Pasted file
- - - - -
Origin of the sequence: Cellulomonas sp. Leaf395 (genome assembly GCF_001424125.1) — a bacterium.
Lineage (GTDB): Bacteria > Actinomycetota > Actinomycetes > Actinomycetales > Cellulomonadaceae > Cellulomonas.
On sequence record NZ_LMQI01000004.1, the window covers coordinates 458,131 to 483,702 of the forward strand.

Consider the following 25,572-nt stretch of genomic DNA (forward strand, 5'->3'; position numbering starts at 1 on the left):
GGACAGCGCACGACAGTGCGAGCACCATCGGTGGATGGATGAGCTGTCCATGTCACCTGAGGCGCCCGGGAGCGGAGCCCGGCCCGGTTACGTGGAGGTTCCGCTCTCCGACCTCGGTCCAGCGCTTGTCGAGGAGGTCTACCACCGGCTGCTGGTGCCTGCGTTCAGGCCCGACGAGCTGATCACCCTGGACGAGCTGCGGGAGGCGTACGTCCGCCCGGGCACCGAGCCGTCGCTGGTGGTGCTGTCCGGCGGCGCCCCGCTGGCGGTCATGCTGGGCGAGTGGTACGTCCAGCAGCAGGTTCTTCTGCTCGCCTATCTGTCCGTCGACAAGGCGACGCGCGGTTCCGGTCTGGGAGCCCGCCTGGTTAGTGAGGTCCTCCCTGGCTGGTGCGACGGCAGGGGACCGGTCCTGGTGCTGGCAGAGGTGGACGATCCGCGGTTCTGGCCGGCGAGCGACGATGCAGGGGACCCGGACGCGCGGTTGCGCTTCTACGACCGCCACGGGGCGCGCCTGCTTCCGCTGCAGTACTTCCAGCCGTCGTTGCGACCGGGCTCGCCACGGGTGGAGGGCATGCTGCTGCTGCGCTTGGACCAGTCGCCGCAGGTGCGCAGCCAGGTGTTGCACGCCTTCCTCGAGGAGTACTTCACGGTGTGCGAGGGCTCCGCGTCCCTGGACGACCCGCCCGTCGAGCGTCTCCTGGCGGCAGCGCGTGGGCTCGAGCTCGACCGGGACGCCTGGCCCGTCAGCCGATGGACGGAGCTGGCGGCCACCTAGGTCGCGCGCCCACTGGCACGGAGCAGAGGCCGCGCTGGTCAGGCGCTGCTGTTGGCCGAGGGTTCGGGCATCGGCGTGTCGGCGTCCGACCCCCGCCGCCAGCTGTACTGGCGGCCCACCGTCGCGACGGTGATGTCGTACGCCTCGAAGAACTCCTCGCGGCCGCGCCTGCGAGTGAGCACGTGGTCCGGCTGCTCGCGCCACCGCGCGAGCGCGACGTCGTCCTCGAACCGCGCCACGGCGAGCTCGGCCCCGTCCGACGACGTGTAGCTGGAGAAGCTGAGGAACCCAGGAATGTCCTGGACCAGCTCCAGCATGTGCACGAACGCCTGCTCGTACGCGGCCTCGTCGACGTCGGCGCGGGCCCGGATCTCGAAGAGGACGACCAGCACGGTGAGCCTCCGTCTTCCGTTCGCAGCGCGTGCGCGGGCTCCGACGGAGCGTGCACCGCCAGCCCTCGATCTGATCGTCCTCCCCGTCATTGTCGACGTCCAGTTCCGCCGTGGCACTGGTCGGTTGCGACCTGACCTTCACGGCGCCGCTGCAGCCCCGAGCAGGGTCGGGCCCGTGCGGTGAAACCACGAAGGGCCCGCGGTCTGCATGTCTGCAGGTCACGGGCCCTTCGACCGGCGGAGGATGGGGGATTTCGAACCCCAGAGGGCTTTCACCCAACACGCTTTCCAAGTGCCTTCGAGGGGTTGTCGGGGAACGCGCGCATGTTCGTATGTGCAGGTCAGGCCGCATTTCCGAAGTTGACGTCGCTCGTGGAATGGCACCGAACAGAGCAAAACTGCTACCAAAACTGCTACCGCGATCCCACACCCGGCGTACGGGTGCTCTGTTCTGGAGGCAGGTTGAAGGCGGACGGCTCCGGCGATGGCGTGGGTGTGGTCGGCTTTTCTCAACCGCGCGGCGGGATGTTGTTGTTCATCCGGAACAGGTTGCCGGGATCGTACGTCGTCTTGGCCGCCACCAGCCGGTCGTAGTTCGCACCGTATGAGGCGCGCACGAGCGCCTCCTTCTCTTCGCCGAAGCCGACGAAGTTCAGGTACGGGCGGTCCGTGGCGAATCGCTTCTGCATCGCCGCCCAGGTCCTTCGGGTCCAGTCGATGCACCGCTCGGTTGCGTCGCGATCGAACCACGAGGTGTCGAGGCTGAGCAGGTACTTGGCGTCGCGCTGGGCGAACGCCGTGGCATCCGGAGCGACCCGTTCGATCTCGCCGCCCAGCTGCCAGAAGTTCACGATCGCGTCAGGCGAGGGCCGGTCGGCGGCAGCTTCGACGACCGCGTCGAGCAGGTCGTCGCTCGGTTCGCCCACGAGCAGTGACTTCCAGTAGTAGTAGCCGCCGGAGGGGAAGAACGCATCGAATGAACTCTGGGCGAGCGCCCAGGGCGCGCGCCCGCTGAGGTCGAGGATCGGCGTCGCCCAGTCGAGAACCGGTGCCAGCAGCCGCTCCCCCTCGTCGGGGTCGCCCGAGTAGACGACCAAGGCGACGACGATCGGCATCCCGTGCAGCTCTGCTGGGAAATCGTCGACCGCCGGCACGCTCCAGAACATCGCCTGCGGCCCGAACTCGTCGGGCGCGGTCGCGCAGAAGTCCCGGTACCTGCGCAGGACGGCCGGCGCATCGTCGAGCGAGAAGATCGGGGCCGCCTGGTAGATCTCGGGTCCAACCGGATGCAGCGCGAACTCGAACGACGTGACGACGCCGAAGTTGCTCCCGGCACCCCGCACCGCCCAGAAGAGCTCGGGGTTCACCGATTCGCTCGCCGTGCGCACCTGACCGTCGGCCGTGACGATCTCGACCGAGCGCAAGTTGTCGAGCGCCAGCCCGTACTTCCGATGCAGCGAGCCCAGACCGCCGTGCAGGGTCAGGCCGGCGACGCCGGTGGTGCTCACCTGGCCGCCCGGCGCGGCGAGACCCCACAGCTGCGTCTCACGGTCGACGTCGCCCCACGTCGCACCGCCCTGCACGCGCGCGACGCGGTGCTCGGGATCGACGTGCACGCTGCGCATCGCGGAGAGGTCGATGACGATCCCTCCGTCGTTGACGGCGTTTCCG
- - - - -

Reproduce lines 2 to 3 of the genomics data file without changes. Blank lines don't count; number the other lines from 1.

Lineage (GTDB): Bacteria > Actinomycetota > Actinomycetes > Actinomycetales > Cellulomonadaceae > Cellulomonas.
On sequence record NZ_LMQI01000004.1, the window covers coordinates 458,131 to 483,702 of the forward strand.